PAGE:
Isn’t that, after all, kinda what we’re saying when we have our deepest prayer requests? We want God to show up for us, for our loved ones. And we want that now. And we want it visible. And thorough. We want a theophany. We want God. Here. Now. Big. Change. Unmissable. In our face. Jesus. At the hospital. With a clipboard. And a medical degree. Miracle. Now. That’s how we pray. That’s how I pray. That’s not what we get.

    And that’s not what Moses got. Moses! Played by Charlton Heston in my head. Moses was a BIG DOG with God, and Moses only got to see God’s back side because Moses couldn’t survive seeing God’s face. God stuck him in the cleft of a rock, God covered him up until it was safe for him to look, and then Moses saw the glory trailing behind God. When Moses saw that, it was enough.

    And that’s what we get, too. When we pray fervently for something, we don’t usually get the face-to-face, Jesus with a clipboard, immediate response. But if we keep our eyes open for awhile, we’ll see the trail of the glory of God moving through our lives. We’ll feel the wake even if we don’t see the boat that made it.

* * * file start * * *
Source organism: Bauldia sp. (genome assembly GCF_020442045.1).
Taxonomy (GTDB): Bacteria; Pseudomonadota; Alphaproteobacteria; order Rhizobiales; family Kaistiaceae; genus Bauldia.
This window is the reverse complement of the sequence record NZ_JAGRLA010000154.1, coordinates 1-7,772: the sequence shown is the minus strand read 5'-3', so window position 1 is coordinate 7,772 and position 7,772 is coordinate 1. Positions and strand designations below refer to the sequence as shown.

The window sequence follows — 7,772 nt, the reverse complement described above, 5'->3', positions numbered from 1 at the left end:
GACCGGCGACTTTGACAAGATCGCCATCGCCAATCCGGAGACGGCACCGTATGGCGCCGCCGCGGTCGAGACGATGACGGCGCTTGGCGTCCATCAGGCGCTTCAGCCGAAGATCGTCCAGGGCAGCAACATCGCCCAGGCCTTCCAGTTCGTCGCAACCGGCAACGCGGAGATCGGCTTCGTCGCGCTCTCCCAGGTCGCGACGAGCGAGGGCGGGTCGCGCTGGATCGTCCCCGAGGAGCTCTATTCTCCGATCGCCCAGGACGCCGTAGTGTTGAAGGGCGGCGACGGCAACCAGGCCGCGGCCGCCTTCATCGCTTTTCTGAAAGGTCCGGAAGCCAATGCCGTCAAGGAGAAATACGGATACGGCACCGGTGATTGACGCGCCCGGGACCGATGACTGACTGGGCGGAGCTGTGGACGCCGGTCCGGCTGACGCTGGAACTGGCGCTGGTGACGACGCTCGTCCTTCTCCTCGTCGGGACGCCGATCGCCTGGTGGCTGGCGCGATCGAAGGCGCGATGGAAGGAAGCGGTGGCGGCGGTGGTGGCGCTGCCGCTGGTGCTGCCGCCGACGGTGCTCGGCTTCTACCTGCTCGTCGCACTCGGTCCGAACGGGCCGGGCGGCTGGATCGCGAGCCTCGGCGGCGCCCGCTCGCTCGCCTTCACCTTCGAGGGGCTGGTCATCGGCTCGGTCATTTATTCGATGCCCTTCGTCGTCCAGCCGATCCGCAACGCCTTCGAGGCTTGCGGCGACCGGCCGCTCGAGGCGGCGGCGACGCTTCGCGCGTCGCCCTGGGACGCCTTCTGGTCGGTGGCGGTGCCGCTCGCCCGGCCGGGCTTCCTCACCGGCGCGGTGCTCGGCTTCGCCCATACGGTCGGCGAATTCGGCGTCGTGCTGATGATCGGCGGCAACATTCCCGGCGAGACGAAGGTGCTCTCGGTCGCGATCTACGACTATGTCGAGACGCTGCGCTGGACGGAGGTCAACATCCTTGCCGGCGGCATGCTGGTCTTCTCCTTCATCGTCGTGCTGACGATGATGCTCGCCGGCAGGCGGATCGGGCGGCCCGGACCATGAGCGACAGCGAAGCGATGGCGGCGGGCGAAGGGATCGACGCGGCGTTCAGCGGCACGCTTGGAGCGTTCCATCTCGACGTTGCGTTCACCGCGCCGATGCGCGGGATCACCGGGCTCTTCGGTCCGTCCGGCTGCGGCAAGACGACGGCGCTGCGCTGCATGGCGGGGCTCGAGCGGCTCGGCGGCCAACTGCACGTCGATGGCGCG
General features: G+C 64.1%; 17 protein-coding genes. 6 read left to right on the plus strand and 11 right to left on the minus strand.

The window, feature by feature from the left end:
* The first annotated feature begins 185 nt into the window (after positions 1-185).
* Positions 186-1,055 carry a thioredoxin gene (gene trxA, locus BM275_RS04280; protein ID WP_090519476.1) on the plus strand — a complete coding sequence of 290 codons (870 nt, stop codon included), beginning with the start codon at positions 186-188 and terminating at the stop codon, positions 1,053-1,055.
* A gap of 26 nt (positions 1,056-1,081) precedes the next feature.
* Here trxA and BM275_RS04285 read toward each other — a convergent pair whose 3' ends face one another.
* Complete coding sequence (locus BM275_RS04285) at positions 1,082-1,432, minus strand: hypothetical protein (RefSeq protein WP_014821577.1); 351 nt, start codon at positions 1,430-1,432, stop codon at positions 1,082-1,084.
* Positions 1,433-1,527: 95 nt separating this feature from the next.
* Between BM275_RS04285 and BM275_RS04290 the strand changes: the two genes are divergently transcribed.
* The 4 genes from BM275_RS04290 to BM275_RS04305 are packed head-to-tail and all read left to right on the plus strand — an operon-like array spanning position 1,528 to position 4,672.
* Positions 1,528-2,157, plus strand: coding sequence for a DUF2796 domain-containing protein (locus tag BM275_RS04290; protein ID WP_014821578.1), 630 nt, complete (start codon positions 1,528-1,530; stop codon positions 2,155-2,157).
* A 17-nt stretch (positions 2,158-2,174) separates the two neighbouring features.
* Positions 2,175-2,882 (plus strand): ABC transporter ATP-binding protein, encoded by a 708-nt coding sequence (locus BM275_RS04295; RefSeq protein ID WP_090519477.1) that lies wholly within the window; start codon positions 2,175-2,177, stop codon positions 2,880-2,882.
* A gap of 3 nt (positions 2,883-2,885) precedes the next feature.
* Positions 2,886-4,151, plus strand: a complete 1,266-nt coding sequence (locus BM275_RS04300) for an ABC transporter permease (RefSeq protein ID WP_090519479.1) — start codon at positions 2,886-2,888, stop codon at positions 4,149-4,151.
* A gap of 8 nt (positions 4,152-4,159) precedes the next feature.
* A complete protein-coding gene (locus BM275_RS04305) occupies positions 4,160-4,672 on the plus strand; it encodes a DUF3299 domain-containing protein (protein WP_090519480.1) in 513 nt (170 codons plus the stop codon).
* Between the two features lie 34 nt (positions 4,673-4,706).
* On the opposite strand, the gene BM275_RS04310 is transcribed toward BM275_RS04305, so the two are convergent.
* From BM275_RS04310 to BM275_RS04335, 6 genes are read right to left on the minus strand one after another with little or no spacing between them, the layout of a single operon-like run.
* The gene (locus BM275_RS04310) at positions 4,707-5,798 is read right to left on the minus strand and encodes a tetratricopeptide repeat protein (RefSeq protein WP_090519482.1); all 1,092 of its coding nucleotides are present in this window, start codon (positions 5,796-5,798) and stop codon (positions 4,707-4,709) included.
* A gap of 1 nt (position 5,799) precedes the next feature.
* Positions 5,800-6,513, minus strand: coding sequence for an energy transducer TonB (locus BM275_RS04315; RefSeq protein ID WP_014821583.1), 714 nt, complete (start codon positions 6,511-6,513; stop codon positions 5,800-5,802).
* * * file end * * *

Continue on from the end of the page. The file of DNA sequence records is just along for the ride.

These last few weeks, man… I can’t even tell you. I feel like I’m being tossed in God’s wake. That’s a good thing. Things I have prayed for for months, years. Things I had forgotten to keep praying about. Things I’d given up praying about because I was frustrated that there was no answer. Boom came the wake from the right. God moved, and things changed. Boom came the wake from the left. God moved, and things changed. Boom came another one. And another one, until all I could see was this glory trailing in front of me. That’s right: in front of me. Not behind me. None of it is my glory. It’s God passing by. And I felt the movement. In front of me. God moved, and it moved me. None of these prayers were answered face-to-face in the moment. But I felt the movement, saw the back side of God walking through my life and the lives of those I love. I feel the wake God is throwing out, and it’s so strong — how can I doubt the existence of the boat?

    I can look back now on my time on boats as a kid and feel grateful for what I got, except maybe the sunburns, from being on the boat with my parents and brother every weekend. A boat wasn’t what I wanted at the time for my family, but it was probably one of the best things for us. So now I feel blessed by what I was once ungrateful for.

    The difference between feeling blessed for what happened in our lives and being ungrateful because we didn’t get it when and how we wanted is a matter of perspective. And time. To be more grateful to God, we need to remember what the wake we feel means. Something just moved me. Thanks be to God!

    I don’t know if we have to change the way we pray, but I do know that we might have to change our expectation of what we’ll get. We serve a God who is moving. And sometimes God keeps us safe from seeing him face-to-face. He hides us in the cleft of a rock. He covers us until we’re safe. And then God’s glory passes by. Feel the wake. Know what it means. Amen.